RNA isolated from samples underwent reverse transcription. Total RNA (1 µg) was made up to a volume of 12.7 µl with diethylpyrocarbonate (DEPC) water. The samples were then incubated at 65°C for 5 min followed by incubation at 37°C for 2 min. RT-PCR Mix (7.3 µl) [4 µl of 5× MMLV RT buffer, 2 µl dNTP’s (4 mM), 1 µl oligo dT15 (10 µg/ml) and 0.3 µl MMLV reverse transcriptase (5 U/µl)] was then added to the RNA solution and mixed by pipetting. This was incubated at 37°C for 1 h followed by incubation at 95°C for 5 min. cDNA was stored at −20°C. cDNA from untransfected HeLa cells was used to make a set of standards ranging from 0.2 to 0.000064. The sample cDNA was diluted 1: 50 and 2 µl of either sample cDNA or the standards was added to each well of a 96-well plate along with 8 µl of master mix [1.8 µl DEPC water (Bioline, BIO-38031), 5 µl Syber green (Invitrogen, 11733-038), 0.2 µl ROX dye (Invitrogen, 11733-038) and 0.5 µl of each the forward and reverse primer (stock 100 µM) for each gene of interest]. The plate was sealed with a clear plastic film and centrifuged for 2 min at 1200 r.p.m. The plate was then placed in an Applied biosystems 7900ht thermal cycler using the following settings: 50°C for 2 min, 95°C for 2 min, then 40 cycles of 95°C for 3 s and 60°C for 30 s as well as a dissociation step. Standard curves were created for all genes. Sample RNA levels were normalized against results obtained for the housekeeping genes. For this experiment glyceraldehyde 3-phosphate dehydrogenase (GAPDH) and the 18S ribosomal subunit (18S) were used as housekeeping genes.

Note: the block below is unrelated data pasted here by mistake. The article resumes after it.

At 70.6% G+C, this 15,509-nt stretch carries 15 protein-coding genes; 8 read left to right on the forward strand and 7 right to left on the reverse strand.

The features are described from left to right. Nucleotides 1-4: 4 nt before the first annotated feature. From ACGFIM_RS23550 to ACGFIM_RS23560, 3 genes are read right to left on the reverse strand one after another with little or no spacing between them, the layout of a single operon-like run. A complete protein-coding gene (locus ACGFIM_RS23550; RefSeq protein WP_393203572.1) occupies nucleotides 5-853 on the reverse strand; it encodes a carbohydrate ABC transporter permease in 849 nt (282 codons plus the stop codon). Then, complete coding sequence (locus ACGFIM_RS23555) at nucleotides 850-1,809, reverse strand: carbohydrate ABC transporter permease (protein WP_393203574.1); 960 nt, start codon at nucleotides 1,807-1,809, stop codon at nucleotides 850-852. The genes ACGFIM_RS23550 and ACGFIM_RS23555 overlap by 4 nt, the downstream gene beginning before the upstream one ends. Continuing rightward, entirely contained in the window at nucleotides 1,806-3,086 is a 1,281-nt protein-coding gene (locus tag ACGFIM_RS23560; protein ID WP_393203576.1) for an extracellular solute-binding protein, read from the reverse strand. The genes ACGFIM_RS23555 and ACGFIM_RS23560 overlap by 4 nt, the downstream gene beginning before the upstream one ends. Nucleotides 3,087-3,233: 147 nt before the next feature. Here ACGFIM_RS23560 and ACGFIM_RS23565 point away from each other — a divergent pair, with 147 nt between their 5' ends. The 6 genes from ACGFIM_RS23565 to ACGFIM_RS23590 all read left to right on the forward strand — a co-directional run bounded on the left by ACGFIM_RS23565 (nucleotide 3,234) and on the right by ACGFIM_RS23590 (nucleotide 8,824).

Larp1 primers: For (CAAGACACAGTTCAAACCCA), Rev (GTTTCCGCTCATTAAGGCAG);
Larp2 primers: For (AGACAUUCCUCUACUUCUG), Rev (GAACCAGAACAAGAAGAAC);
GAPDH primers: For (CATGGCCTCCAAAGGAGTAAGAC), Rev (TCTCTTCCTCTTGTGCTCTTGCT);
18S primers: For (CACGCCAGTACAAGATCCCA), Rev (CAGTCGCTCCAGGTCTTCAC).
HeLa cells were grown to 70–80% confluency in 10-cm dishes. The cells were then washed once with PBS followed by the addition of 1 ml of lysis buffer [1% Triton X-100, 150 mM NaCl, 50 mM Tris–HCl (pH 7.2), 0.2 mM Na3VO4, 50 mM NaF, 2 mM EDTA, 1 mM PMSF, 40 µl/ml 25× protease inhibitor cocktail (Roche, 11697498001) and 10 µl/ml 100× phosphatase inhibitor cocktail (Calbiochem, 524625)] ± RNAse A 2 µg/ml (Sigma, R6148) for 30 min at 4°C. The lysates were then centrifuged for 20 min at 13–14 000 r.p.m. at 4°C. The supernatant was removed and aliquoted as follows: 20 µl was used for direct loading control and 400 µl each was placed in a tube for IP sample and extract only. Lysis buffer (400 µl) was placed in a tube for antibody only control. Larp1 antibody (3 µl) was added to the IP sample and antibody-only control tubes and incubated rotated overnight at 4°C. Following this, 20–30 µl of pre-washed protein G sepharose beads was added to the IP sample, extract only and antibody only control tubes and rotated for 1 h at 4°C. The samples were then centrifuged for 2 min at 10 000 r.p.m. at 4°C and washed twice with lysis buffer centrifuging as above, followed twice with PBS. Sample buffer was added to direct loading control, IP sample, extract only and antibody only control and boiled for 5 min at 95°C followed by centrifugation at 10 000 r.p.m. for 2 min. Samples were resolved by SDS–PAGE and visualized by immunoblotting.